Capture-mark-recapture data was used to infer growth rates of the Nikolsky’s viper, Vipera berus nikolskii (Vedmederja, Grubant et Rudaeva, 1986), in the Eastern Ukraine. We have found that growth rate is negatively correlated with age. The difference in growth rates before maturation is not significant between different sexes. Growth rates decrease rapidly after maturation in males and females, however adult males retain significantly higher average growth rates. There is large dispersion of growth rates in the group of adult females, which is caused, probably, by alteration of complete arrest of growth in the years with reproduction and more intensive growth in the years without it. Asymptotic snout-ventral length estimated after Von Bertalanffy model was 680 mm in females and 630 mm in males. Females mature after fifth and males mature after fourth hibernation. The larger females in vipers can not be the result of higher growth rates in females, but are the outcome of a combination of other factors including different maturation time and size (older and being larger), and, perhaps, longer life span due to lower mortality. Growth rates of the Nikolsky’s viper in the nature are higher than in other species in the group of small Eurasian vipers.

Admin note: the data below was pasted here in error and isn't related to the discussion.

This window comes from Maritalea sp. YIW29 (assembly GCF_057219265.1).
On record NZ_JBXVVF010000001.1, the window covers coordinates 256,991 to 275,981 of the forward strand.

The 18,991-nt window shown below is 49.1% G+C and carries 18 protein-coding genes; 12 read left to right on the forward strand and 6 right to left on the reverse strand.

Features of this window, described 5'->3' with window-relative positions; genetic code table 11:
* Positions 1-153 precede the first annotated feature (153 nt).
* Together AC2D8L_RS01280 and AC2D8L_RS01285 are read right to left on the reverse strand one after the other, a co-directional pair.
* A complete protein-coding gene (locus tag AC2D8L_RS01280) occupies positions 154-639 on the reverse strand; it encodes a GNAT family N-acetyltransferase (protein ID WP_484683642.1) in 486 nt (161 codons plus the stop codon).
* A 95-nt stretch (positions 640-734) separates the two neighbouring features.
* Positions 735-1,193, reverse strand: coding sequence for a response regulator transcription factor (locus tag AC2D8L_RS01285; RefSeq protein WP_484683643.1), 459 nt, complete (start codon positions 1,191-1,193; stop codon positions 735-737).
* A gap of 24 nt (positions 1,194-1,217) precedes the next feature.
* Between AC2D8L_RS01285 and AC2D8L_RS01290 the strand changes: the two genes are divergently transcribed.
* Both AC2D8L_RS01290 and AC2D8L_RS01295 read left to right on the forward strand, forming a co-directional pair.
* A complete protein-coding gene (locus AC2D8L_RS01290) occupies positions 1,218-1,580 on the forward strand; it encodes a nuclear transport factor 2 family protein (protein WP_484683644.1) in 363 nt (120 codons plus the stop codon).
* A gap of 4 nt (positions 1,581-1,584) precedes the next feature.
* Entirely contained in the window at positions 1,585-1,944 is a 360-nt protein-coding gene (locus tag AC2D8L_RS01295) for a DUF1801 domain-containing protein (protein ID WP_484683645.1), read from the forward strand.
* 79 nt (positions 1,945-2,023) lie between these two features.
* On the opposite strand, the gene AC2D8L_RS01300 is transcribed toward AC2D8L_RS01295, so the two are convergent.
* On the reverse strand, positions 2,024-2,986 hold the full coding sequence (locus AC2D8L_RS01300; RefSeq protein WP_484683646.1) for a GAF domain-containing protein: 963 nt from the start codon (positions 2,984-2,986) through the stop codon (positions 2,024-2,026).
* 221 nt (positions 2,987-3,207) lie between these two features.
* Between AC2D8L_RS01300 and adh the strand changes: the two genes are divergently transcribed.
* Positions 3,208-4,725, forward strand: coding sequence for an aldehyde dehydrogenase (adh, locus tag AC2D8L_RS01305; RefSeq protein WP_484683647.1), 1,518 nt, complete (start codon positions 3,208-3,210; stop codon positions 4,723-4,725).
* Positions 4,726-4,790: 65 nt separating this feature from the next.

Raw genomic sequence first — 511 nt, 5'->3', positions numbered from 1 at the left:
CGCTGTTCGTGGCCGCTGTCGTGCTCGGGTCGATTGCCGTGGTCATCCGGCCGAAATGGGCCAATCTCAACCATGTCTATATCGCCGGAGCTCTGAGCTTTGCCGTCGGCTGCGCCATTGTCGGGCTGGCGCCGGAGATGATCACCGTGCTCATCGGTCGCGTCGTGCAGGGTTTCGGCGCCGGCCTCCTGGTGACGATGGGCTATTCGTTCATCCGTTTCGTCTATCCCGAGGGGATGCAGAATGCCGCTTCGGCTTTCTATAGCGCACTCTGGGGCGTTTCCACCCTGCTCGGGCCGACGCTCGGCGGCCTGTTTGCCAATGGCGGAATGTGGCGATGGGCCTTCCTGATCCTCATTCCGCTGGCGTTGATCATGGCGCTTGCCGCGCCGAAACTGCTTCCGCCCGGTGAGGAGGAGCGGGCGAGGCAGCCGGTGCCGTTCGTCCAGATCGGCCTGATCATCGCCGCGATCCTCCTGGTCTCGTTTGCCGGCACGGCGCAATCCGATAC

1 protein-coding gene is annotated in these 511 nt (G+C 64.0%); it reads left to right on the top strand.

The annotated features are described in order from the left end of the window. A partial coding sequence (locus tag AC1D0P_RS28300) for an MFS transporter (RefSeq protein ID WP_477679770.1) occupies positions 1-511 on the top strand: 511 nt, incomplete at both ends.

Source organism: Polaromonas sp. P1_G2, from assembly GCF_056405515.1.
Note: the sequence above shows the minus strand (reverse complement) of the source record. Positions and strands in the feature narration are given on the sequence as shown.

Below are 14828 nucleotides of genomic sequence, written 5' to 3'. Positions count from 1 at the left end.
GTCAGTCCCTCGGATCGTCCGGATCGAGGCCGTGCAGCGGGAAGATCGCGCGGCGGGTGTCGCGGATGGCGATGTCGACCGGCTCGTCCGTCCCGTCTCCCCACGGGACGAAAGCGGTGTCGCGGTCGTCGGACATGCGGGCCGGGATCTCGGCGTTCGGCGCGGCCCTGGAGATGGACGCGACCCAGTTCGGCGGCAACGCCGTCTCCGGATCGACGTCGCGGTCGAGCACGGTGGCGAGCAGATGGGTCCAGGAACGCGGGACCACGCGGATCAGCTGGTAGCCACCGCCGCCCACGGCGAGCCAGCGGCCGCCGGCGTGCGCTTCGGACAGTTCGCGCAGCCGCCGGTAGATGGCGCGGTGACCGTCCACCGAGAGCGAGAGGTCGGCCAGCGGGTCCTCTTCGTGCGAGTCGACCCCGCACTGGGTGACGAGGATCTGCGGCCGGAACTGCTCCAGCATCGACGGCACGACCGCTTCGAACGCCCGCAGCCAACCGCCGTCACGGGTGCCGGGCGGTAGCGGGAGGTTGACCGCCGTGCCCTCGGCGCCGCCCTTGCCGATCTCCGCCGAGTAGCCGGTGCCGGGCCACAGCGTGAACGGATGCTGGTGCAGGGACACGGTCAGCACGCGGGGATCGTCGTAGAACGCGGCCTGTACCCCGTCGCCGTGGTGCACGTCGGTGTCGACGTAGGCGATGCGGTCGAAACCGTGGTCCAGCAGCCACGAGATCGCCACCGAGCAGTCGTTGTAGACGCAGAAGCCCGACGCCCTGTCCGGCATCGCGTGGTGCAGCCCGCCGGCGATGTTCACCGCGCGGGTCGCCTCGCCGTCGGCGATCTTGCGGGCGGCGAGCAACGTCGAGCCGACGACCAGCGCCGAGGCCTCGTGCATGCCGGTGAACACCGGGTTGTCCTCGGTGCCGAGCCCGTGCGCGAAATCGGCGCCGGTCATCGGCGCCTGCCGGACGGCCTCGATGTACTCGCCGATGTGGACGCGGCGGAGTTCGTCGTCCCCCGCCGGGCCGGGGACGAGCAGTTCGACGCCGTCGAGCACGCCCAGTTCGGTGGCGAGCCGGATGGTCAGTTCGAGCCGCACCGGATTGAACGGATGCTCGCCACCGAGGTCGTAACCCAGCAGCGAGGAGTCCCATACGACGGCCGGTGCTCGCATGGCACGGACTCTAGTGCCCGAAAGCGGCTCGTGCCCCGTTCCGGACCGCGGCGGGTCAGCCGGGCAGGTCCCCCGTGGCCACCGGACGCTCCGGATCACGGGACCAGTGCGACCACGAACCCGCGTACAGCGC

A part of the COI mitochondrial barcoding gene was sequenced from seven species of different taxonomical groups: Ambystoma mexicanum (Amphibia, Ambystomatidae), Darevskia lindholmi, Lacerta agilis exigua (Reptilia, Lacertidae), Erinaceus roumanicus (Mammalia, Erinaceidae), Macrobiotus sp. 1 and 2 (Eutardigrada, Macrobiotidae) and Cameraria ohridella (Insecta, Gracillariidae). The sequences were compared with available sequences from databases and positioned on phylogenetic trees when the taxa had not yet been sequenced. The presence of Mexican axolotls in herpetoculture in Ukraine was confirmed. The partial COI genes of the Crimean rock lizard and an eastern sub-species of the sand lizard were sequenced. We demonstrated the presence of two tardigrade mitochondrial lineages of the Macrobiotus hufelandi group in the same sample from the Zeya Natural Reserve in the Far East: one was nearly identical to the Italian M. macrocalix, and the other one is similar to M. persimilis and M. vladimiri. We also confirmed the presence of the invasive haplotype “A” of the horse chestnut leaf miner in Ukraine, in line with the hypothesized route of invasion from Central Europe.